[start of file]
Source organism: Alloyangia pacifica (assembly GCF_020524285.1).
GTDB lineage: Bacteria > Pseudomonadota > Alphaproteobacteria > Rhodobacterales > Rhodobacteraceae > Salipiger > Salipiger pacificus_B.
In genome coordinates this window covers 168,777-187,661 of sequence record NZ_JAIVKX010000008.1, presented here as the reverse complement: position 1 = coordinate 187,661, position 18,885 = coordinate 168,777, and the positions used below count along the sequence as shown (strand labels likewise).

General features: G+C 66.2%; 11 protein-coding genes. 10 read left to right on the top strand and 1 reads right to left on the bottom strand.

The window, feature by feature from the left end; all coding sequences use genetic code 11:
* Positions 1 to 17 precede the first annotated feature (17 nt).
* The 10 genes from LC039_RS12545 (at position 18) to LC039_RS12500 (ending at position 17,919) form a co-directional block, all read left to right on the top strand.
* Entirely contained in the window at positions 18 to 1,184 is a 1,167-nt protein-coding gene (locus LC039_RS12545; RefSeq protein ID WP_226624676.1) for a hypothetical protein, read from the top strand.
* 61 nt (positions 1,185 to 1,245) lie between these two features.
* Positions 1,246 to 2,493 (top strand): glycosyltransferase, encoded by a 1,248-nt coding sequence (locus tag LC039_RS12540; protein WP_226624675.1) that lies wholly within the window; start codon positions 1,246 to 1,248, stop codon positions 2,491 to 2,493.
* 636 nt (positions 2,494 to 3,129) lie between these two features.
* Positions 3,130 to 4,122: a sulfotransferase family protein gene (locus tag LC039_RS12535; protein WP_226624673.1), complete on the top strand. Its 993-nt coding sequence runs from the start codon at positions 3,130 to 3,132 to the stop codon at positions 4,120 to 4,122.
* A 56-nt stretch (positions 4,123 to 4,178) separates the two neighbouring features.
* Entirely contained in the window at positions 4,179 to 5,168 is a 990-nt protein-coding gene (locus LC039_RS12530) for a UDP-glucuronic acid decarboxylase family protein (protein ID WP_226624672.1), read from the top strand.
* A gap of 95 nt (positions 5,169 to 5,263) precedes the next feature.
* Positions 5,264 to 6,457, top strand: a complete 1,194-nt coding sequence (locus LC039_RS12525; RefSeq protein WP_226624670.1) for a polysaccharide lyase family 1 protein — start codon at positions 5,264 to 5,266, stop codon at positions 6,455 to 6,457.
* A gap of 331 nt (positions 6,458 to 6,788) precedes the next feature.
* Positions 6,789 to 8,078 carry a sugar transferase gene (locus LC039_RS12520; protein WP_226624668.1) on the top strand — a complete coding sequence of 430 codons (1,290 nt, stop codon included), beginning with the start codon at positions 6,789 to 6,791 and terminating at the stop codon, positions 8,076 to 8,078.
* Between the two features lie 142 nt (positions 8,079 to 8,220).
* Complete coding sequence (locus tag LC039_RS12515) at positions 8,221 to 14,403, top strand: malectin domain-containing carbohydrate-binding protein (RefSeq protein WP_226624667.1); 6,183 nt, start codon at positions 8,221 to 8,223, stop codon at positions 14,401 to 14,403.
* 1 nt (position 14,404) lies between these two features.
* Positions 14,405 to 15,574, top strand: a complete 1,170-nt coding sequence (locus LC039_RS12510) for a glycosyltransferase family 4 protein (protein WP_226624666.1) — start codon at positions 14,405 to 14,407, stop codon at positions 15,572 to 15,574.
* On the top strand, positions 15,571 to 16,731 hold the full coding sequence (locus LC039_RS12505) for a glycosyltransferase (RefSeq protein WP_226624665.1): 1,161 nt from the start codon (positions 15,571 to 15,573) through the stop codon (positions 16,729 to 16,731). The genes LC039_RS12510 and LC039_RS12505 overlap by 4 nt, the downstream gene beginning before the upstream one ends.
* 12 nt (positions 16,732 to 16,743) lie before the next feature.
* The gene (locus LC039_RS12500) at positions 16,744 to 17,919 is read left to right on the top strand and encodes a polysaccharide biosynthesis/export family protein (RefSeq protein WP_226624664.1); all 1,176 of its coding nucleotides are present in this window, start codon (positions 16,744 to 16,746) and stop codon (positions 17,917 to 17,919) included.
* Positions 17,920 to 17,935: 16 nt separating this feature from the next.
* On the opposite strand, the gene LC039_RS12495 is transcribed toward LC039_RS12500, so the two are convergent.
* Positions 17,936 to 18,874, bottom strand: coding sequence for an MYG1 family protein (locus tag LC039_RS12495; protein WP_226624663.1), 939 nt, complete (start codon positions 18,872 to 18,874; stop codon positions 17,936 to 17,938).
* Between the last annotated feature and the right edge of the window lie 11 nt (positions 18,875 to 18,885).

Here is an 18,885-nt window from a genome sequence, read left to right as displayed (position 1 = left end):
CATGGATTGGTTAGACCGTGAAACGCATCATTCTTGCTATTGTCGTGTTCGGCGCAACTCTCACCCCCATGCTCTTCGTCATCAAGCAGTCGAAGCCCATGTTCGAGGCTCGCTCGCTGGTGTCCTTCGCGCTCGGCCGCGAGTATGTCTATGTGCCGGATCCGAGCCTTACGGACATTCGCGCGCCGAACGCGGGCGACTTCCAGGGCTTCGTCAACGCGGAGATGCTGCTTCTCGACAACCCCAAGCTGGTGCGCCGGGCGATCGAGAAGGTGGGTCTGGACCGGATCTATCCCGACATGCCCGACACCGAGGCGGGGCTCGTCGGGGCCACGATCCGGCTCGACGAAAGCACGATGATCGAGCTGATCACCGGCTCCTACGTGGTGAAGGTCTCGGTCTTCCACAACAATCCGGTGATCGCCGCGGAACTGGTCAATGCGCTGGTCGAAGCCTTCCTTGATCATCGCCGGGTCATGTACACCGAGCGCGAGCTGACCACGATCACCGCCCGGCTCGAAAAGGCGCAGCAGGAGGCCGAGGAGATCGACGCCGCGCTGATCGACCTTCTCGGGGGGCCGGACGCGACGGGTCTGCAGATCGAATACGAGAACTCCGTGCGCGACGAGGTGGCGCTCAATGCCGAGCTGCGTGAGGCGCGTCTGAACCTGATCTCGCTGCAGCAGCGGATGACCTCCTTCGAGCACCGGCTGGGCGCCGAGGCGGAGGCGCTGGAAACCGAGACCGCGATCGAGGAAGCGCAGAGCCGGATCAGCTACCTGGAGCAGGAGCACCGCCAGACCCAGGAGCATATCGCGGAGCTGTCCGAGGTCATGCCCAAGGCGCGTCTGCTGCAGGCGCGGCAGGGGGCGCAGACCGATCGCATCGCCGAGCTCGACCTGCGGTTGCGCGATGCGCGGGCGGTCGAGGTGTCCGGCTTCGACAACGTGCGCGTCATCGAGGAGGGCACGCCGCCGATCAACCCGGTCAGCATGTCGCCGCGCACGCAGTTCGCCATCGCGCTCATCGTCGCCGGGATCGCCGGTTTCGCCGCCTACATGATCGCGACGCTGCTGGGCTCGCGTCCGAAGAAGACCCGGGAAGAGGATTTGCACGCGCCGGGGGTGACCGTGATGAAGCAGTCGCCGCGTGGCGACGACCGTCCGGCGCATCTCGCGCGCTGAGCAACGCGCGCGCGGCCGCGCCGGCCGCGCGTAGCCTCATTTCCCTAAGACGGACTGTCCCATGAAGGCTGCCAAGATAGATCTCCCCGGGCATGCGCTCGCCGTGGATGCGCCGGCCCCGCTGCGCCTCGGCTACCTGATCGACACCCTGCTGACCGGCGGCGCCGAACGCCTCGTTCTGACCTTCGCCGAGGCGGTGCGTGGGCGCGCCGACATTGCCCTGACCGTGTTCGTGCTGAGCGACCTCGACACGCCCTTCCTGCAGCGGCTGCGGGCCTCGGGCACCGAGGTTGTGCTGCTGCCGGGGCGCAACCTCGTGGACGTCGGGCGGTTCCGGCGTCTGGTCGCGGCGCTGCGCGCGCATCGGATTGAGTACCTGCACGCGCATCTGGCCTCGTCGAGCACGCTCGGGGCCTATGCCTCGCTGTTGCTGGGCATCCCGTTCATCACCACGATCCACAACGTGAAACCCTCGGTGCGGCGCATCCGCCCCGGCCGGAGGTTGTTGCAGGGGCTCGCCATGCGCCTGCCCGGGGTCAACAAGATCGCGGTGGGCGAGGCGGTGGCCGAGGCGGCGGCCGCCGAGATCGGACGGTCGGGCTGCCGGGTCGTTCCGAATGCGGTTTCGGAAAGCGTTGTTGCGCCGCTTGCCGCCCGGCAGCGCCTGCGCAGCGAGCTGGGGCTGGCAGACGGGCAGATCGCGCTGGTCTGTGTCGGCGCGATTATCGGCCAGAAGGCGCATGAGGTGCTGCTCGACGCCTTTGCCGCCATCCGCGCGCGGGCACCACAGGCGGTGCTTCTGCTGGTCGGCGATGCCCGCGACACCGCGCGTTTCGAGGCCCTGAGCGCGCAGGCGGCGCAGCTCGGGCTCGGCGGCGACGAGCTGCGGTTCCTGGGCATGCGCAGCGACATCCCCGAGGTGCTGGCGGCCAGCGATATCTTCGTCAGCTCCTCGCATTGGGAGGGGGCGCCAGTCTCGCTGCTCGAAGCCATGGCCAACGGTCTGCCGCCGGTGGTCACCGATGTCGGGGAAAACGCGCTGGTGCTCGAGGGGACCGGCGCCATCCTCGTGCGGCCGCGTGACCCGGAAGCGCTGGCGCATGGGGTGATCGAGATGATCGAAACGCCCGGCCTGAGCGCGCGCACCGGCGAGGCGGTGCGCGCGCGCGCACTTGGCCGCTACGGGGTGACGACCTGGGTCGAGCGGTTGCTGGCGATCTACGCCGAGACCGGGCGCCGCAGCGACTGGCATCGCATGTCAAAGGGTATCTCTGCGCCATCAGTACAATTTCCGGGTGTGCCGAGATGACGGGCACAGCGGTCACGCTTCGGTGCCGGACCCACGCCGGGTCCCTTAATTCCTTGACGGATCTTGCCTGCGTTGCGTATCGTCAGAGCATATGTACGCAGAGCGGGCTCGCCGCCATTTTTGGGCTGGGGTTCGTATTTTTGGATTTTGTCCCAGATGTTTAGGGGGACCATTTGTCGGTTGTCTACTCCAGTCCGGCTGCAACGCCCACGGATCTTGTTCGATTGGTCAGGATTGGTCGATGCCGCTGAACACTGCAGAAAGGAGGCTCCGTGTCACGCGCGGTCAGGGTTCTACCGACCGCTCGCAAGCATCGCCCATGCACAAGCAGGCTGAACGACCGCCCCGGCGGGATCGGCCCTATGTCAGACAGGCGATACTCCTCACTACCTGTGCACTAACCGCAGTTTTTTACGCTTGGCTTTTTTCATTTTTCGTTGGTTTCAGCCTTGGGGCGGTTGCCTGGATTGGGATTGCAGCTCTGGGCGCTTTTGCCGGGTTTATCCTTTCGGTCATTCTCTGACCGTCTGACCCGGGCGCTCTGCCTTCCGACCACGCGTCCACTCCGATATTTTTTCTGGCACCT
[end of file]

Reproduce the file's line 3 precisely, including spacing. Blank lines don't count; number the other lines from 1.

In genome coordinates this window covers 168,777-187,661 of sequence record NZ_JAIVKX010000008.1, presented here as the reverse complement: position 1 = coordinate 187,661, position 18,885 = coordinate 168,777, and the positions used below count along the sequence as shown (strand labels likewise).